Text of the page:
New genome discovery to help identify causes of diseases

New genome discovery to help  identify causes of diseases

In a major breakthrough, with the expression pattern of 17,294 proteins being mapped, not only has protein coding genes been identified but also their location in the human body. 

The latest discovery follows the study ‘A Draft Map of the Human Proteome’ undertaken by a group of Indian scientists with proteomic profiling of 30 histologically normal human tissues and primary cells. 

The study has also found 200 novel human proteins that were never part of human protein pool. The study, by scientists from Institute of Bioinformatics (IOB) in collaboration with National Institute of Mental Health and Neuro Science (Nimhans) funded by Department of Biotechnology, will be published on May 29 in the science journal Nature.

Briefing reporters, Nimhans Director Dr P Satish Chandra said after the Human Genome Project in 2003, this was another ground-breaking study which provides a platform to discover causes of diseases among humans.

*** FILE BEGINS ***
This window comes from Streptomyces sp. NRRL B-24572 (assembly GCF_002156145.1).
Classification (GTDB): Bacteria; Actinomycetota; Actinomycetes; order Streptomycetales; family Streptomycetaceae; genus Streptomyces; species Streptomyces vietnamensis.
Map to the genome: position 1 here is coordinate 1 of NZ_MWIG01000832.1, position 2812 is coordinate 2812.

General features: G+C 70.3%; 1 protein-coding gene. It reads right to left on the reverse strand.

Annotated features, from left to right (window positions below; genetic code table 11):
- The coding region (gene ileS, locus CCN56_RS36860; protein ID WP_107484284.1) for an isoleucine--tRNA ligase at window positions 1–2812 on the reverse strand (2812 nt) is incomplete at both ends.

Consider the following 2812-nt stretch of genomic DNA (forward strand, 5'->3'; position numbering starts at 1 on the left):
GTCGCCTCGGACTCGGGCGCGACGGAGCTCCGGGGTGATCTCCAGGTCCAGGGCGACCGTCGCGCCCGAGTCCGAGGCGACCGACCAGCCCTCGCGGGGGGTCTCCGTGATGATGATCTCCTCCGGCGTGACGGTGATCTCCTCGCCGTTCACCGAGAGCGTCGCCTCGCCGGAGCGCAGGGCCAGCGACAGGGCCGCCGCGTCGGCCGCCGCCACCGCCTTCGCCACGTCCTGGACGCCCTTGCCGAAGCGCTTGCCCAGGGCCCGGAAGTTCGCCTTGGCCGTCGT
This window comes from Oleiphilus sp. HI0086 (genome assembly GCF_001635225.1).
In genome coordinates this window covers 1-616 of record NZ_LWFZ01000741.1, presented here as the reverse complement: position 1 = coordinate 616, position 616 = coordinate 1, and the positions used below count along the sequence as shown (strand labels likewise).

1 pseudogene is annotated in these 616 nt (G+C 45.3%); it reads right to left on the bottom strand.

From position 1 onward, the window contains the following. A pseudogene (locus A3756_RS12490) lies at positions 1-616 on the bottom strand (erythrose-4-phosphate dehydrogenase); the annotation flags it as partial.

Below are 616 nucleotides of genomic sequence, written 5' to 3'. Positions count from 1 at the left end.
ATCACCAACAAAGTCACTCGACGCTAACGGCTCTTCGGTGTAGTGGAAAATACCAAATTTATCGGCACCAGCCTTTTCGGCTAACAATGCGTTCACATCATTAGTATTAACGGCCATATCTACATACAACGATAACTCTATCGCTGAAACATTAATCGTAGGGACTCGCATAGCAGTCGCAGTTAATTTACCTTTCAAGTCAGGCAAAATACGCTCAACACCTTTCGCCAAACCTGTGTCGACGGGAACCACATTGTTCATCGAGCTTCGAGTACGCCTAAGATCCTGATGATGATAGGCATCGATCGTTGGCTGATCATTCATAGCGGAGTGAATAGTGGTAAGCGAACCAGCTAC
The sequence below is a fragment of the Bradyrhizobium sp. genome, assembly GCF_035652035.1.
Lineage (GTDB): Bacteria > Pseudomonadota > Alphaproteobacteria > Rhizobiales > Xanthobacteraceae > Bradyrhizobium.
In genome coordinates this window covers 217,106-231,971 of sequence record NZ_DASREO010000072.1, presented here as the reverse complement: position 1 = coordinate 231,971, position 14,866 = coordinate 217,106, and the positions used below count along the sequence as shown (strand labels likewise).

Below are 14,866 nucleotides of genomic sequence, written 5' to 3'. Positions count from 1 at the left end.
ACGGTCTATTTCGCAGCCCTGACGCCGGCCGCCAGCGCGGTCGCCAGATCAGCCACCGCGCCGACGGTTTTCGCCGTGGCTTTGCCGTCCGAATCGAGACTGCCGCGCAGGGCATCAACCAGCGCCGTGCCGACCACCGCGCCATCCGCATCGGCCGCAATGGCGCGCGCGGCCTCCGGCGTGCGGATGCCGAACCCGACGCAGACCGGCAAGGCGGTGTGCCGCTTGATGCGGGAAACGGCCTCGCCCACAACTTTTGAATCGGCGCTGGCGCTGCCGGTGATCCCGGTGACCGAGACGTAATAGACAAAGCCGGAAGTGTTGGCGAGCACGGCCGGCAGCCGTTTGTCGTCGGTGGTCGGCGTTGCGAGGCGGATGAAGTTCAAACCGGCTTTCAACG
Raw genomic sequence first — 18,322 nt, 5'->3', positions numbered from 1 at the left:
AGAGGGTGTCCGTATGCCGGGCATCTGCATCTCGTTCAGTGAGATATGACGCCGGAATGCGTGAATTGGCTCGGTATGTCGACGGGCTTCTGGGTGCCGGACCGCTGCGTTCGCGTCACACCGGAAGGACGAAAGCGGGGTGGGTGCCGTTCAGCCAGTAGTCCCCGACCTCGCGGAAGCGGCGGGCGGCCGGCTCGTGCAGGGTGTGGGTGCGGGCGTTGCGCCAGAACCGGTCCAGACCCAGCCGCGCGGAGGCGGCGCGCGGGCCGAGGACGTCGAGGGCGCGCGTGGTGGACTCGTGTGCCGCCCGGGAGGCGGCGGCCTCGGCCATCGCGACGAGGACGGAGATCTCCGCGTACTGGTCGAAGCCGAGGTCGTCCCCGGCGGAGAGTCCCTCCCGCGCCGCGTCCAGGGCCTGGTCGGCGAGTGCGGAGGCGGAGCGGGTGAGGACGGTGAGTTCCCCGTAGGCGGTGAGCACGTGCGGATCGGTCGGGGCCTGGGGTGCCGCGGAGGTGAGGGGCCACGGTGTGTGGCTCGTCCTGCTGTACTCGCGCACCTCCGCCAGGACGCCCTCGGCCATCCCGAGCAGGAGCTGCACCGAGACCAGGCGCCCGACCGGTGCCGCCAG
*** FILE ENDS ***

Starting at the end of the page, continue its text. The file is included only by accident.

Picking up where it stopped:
The study can be utilised for brain proteomic studies related to cerebral stroke, chronic meningitis such as neurotube- rculosis, rabies and epilepsy. 

The study has also found host proteomic response in neurological disorders and diseases. The novel proteins discovered can now be used as biomarkers to identify the disease or pursued as therapeutic targets in the future. 

IOB faculty scientists Harsha Gowda and T S Keshava Prasad said using the Fourier transform Orbitrap Velos ma- ss spectrometry facility, they have generated tandem mass spectra corresponding to proteins encoded by 17,294 genes. 

These 200-odd novel human proteins that have been encoded by several genes were initially written off as 'pseudogenes' — ancient relics of genes that are non-functional.
 These could now play a potential role in the unexplored human disease pattern, they said. Human Brain Tissue Repository Principal Co-ordinator Dr S K Shankar said their brain banks have contributed by providing human tissues of 17 adults, seven foetal tissues and six haematopoietic cell types. 

He said unlike in the West, which had several brain banks, in India, Nimhans was the only one to have a brain bank. Of the 72 scientists,  42 scientists were Indians, including Akhilesh Pandey from Johns Hopkins University, US scientists from PGIMER, Chandigarh, AFMC Pune and University of Toronto, Canada, also collaborated for the study. 

Nimhans has invested to acquire the latest cutting-edge Orbitrap Fusion Mass Spectrometer worth Rs 8.5 crore to facilitate provision of multiple samples of human brains and tissues for analysis and understanding.

Liked the story?

  • 0

    Happy
  • 0

    Amused
  • 0

    Sad
  • 0

    Frustrated
  • 0

    Angry